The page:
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So is Apple iCloud a competitor for other data storage frameworks such as Core Data?

To be honest I'm not entirely sure how it works. I am currently building an app and was going to use a database to store and load data, but am I right in thinking that iCloud could be used in such a way, to act as a database?

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Ask this in the dev forums if you want a real answer as no one here can give anything more than speculation based on the keynote. – bbum Jun 11 '11 at 21:45
up vote 4 down vote accepted

On the other hand, if you use Core Data, iCloud can potentially sync your data across devices...

...And now that we're past the NDA period, see iCloud document here... (look for Using iCloud in Conjunction with Databases) and the release notes here:

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Most iCloud developer information is still under NDA, so we can't discuss it deeply here, but based just on the public information, iCloud is not a database and so does not really intersect with Core Data. iCloud is a way to sync documents.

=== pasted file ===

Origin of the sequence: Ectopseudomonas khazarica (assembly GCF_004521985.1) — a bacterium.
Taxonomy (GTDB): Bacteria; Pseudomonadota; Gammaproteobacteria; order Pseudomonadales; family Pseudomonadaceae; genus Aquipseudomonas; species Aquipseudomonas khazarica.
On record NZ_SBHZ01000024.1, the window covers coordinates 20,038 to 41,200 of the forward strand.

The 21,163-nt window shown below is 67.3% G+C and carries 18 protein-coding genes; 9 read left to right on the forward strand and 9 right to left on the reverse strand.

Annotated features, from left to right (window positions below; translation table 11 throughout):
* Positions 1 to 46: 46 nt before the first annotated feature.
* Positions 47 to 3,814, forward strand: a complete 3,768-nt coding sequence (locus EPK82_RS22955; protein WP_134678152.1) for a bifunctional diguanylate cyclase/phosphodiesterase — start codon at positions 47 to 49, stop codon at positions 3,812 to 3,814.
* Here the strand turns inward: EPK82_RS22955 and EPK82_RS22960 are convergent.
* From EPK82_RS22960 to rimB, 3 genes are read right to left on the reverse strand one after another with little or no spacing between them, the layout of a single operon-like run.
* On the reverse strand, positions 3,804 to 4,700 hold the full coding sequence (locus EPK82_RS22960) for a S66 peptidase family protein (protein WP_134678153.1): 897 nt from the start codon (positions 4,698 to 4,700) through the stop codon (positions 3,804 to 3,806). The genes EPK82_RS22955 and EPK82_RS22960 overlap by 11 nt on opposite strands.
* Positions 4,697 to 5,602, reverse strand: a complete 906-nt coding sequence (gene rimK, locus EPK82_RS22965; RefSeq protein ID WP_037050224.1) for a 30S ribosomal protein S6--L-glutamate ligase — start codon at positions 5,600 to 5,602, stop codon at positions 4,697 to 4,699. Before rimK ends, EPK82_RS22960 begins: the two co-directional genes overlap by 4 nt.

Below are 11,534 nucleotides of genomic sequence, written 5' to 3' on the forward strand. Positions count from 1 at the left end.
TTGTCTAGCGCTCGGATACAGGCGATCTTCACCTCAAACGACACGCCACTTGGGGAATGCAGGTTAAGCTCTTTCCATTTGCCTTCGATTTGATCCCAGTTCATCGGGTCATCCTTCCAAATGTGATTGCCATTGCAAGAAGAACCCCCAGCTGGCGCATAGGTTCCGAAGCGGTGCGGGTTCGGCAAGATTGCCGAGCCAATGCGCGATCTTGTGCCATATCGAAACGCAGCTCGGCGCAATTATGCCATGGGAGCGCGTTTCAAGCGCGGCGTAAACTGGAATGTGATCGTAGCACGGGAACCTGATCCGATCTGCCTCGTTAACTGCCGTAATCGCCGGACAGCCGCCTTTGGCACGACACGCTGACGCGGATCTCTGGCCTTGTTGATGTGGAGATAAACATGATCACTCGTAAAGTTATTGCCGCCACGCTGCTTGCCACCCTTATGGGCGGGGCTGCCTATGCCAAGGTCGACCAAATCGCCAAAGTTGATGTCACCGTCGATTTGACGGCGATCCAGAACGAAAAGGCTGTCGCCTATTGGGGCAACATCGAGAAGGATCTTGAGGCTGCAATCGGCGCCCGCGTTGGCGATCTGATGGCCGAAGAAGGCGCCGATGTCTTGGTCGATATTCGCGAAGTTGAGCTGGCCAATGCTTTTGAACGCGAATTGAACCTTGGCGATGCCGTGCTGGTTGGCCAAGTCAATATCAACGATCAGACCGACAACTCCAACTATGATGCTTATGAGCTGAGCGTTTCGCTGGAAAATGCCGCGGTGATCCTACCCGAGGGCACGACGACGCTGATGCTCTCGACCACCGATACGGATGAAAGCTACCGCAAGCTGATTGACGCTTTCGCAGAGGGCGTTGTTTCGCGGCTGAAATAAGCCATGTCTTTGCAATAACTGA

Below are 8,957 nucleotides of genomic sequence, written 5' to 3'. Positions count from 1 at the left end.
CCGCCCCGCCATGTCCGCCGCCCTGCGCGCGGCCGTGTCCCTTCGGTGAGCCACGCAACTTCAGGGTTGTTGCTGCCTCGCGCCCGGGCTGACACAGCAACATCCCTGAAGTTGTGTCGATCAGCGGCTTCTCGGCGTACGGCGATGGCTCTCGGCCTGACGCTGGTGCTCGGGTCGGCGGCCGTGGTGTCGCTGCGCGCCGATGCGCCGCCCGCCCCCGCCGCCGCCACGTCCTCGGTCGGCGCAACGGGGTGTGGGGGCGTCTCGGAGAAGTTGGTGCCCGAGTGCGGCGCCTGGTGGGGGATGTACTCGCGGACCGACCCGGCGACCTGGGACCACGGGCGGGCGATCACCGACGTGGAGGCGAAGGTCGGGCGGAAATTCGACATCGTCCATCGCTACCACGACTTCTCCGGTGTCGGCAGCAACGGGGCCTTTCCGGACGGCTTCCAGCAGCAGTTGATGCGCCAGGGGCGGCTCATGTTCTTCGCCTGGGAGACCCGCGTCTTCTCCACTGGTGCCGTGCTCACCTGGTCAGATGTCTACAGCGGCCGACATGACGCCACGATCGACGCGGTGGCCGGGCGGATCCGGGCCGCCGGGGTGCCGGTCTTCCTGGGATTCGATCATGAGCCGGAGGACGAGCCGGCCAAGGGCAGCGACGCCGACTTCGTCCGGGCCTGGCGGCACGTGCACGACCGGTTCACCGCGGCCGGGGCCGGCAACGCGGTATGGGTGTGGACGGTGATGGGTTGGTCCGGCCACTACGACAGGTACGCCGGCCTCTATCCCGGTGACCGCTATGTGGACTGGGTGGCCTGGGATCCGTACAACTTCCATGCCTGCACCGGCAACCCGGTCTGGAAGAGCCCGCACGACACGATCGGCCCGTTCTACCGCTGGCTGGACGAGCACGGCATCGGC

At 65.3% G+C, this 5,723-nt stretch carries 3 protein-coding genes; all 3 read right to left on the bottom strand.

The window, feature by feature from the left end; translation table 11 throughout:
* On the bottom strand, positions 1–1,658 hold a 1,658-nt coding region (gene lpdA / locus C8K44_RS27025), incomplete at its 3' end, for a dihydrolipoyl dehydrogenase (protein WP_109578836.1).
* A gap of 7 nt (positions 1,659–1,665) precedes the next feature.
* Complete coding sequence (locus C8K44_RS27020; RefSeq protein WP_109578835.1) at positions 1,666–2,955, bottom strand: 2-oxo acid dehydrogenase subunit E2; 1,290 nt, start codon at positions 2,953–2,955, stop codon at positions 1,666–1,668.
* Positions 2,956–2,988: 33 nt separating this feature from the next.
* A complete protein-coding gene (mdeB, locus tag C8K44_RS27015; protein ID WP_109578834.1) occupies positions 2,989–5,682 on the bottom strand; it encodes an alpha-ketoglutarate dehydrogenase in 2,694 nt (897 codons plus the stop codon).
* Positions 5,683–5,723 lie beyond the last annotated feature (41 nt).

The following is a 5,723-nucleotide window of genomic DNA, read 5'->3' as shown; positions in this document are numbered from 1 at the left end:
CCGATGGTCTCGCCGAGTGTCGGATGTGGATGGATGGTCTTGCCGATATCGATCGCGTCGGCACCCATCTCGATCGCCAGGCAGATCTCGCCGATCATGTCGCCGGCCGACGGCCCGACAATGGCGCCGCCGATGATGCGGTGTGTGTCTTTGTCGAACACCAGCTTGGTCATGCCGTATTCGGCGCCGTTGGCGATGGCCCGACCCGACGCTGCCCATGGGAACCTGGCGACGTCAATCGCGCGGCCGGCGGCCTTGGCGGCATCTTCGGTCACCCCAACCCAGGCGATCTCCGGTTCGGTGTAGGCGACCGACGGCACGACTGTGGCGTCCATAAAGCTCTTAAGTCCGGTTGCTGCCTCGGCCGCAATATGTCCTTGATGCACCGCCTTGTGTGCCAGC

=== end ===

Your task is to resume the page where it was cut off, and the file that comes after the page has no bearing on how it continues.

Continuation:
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So that would mean it is intended for apps that store files locally on Apple devices? – user559142 Jun 11 '11 at 20:52
That's a fair assessment. The highlevel is covered here: And the lower-level is here:… – Rob Napier Jun 11 '11 at 20:54
Although iCloud is not a database, there is actually substantial integration with CoreData via a document class that is essentially a Core Data store, where Core Data manages merges from multiple devices. – Kendall Helmstetter Gelner Oct 20 '11 at 16:14

Watch the last keynote, Steve Jobs explains iCloud pretty well.

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